This is the time of year when many system integrators and platform vendors get to flex their digital muscles and make humble-brags like "Yeah, our platform managed (an enormous number) in traffic and helped raise the conversion rate by this and that." By January, retailers hope to draw a sigh of relief that they made their numbers.
The truth is that this season is more and more about the coming year than making numbers for the current year. In fact, the holiday season is a chance to heavily increase the number of e-commerce customers in your database - and build loyalty for a solid revenue stream in 2022.
How to Optimize Your E-Commerce Business for Black Friday
By the time you read this it will be too late to add new, cool features or implement new payment and delivery options for the upcoming Black Friday and holiday e-commerce season. What you can do is – fix the basics. It might not be what is on top of your e-commerce roadmap, but it can make a significant impact on your holiday sales performance.
In fact, it can be the difference between red and black numbers for your business long term. We expect another uptick this year in online sales as the pandemic continues.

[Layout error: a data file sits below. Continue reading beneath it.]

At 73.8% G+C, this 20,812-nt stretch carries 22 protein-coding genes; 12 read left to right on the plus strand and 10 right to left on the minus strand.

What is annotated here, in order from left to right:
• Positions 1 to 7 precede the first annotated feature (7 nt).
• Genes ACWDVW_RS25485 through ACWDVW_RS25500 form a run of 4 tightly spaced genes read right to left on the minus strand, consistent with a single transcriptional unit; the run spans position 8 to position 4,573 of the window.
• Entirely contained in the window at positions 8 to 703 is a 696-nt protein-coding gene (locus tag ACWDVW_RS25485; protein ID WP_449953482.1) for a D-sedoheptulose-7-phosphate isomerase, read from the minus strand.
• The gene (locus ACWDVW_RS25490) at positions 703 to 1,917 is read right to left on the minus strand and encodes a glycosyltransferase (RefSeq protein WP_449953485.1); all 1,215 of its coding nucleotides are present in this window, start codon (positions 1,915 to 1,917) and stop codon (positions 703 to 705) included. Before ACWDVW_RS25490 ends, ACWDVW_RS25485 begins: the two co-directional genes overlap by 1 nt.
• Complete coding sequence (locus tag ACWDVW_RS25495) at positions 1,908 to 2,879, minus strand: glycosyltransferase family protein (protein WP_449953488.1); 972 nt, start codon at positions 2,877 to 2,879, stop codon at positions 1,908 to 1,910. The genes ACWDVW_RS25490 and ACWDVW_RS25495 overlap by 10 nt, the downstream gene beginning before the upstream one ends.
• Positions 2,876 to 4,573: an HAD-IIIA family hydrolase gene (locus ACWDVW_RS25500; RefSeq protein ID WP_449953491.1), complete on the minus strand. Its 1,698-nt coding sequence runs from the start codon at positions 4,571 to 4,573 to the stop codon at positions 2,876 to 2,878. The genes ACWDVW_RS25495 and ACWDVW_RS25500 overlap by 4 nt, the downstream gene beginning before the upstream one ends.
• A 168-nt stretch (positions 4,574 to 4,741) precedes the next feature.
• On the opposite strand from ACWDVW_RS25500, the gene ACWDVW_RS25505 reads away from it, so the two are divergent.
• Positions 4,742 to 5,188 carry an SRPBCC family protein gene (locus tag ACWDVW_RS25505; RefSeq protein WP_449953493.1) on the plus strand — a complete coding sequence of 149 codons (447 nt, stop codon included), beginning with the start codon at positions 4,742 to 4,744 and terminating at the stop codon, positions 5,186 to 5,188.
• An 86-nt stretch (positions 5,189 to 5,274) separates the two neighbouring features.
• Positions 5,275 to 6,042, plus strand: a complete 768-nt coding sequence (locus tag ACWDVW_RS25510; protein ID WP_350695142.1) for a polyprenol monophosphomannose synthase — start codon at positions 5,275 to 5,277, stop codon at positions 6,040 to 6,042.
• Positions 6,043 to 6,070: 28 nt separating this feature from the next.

So, what do we mean by the basics? It’s all about three things:
- Site performance
- Customer experience
- Business processes
We’ll use a real-life example below to illustrate how important these three basic e-commerce tactics are and why getting this right is critical to your long-term commerce success.
How to Prep Your E-Commerce Business for the Holidays
A high-end fashion retailer that we work with experienced some amazing e-commerce sales results during the Black Friday week of last year:
- 7 million visits in one day
- 4 orders per second
- 90K new customers acquired during the Black Friday week
- $25 million sales revenue generated during the Black Friday week
Let’s play with those numbers. What would happen to this e-tailer if their online store was unavailable for just one minute? The math says they would lose around 1200 visits and 325 orders. With an average order value of $30, that means nearly $10K in lost sales per minute.